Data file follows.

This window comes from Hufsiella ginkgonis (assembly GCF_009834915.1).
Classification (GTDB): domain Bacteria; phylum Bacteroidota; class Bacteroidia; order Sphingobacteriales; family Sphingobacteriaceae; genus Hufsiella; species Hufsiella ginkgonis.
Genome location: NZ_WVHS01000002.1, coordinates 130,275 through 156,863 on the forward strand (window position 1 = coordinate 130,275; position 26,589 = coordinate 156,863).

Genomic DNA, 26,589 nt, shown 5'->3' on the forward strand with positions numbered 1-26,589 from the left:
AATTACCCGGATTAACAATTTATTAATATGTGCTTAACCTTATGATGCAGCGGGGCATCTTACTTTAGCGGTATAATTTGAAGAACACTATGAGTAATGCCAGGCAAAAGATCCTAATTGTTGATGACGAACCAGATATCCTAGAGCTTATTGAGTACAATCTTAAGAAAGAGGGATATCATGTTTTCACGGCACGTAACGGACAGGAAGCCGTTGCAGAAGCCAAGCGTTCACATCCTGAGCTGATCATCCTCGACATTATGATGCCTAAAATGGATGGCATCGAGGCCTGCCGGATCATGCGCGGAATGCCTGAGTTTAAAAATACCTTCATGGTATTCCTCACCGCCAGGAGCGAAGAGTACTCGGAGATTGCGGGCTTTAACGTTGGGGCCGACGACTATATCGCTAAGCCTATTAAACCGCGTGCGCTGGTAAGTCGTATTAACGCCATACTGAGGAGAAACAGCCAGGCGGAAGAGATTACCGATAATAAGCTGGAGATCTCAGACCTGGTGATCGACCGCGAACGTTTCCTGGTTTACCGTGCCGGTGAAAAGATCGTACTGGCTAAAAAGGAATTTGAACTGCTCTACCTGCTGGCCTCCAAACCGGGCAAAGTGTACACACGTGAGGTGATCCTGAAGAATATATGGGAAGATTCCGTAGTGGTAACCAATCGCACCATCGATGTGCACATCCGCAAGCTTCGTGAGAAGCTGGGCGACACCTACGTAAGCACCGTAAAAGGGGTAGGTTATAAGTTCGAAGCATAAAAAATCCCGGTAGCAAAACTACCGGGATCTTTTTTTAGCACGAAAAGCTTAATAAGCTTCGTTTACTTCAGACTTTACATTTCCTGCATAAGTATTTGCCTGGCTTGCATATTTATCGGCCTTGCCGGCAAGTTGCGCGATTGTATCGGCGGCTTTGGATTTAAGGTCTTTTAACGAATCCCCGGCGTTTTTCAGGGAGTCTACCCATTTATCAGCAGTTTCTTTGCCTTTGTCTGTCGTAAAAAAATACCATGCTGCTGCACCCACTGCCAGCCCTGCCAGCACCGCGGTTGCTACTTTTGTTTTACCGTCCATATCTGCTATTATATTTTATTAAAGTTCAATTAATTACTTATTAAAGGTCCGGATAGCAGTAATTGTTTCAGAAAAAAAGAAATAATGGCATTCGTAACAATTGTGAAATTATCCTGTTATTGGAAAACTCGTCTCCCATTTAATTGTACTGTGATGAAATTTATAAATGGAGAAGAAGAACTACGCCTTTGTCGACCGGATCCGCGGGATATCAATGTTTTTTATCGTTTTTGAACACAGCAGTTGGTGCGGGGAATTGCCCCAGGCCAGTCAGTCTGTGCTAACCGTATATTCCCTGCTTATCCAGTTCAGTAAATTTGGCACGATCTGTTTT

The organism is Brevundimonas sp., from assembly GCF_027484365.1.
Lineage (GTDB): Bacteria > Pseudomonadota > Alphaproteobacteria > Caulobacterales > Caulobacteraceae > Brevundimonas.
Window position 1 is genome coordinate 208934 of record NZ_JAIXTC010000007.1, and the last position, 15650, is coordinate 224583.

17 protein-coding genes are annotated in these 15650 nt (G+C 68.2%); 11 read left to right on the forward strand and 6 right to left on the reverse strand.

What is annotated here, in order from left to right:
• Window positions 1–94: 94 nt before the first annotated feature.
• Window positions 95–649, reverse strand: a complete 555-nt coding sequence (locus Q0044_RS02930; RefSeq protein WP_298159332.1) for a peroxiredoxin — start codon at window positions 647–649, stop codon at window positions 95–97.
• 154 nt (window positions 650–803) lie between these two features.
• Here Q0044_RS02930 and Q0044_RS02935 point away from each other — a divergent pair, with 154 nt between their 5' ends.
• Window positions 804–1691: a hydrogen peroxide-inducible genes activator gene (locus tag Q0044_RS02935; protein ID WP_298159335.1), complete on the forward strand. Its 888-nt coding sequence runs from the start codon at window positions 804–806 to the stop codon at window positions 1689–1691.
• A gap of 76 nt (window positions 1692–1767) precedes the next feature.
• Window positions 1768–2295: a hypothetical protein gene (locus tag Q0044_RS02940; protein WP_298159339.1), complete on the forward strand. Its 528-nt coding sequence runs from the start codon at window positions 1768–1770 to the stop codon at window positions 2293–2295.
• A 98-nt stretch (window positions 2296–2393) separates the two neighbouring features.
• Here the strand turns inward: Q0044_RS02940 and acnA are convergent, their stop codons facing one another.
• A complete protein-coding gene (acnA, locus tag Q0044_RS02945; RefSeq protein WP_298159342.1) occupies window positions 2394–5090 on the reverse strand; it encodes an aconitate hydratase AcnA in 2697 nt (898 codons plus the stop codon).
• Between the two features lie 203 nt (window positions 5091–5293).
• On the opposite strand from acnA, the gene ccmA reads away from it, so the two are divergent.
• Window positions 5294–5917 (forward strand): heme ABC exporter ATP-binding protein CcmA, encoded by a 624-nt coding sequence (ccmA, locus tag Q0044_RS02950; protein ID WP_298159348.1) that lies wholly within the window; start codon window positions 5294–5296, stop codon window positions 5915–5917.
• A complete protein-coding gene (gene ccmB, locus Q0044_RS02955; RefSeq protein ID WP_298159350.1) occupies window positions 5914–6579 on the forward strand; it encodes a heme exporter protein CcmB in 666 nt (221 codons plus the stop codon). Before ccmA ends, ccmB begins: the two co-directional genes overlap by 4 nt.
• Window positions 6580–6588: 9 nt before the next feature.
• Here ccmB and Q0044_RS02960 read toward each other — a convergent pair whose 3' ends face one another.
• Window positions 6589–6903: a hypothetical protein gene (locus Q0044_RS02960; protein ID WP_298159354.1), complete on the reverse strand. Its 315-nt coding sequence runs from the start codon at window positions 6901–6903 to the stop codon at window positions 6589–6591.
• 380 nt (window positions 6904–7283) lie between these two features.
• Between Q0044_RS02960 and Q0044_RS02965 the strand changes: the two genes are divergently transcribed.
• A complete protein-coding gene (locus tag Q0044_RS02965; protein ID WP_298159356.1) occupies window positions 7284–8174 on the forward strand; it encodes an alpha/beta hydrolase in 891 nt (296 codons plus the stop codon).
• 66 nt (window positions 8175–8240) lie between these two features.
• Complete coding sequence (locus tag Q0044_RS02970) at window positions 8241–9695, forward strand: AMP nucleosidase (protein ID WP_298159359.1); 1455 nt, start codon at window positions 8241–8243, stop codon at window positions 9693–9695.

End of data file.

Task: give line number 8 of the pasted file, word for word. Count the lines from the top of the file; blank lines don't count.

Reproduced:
Window position 1 is genome coordinate 208934 of record NZ_JAIXTC010000007.1, and the last position, 15650, is coordinate 224583.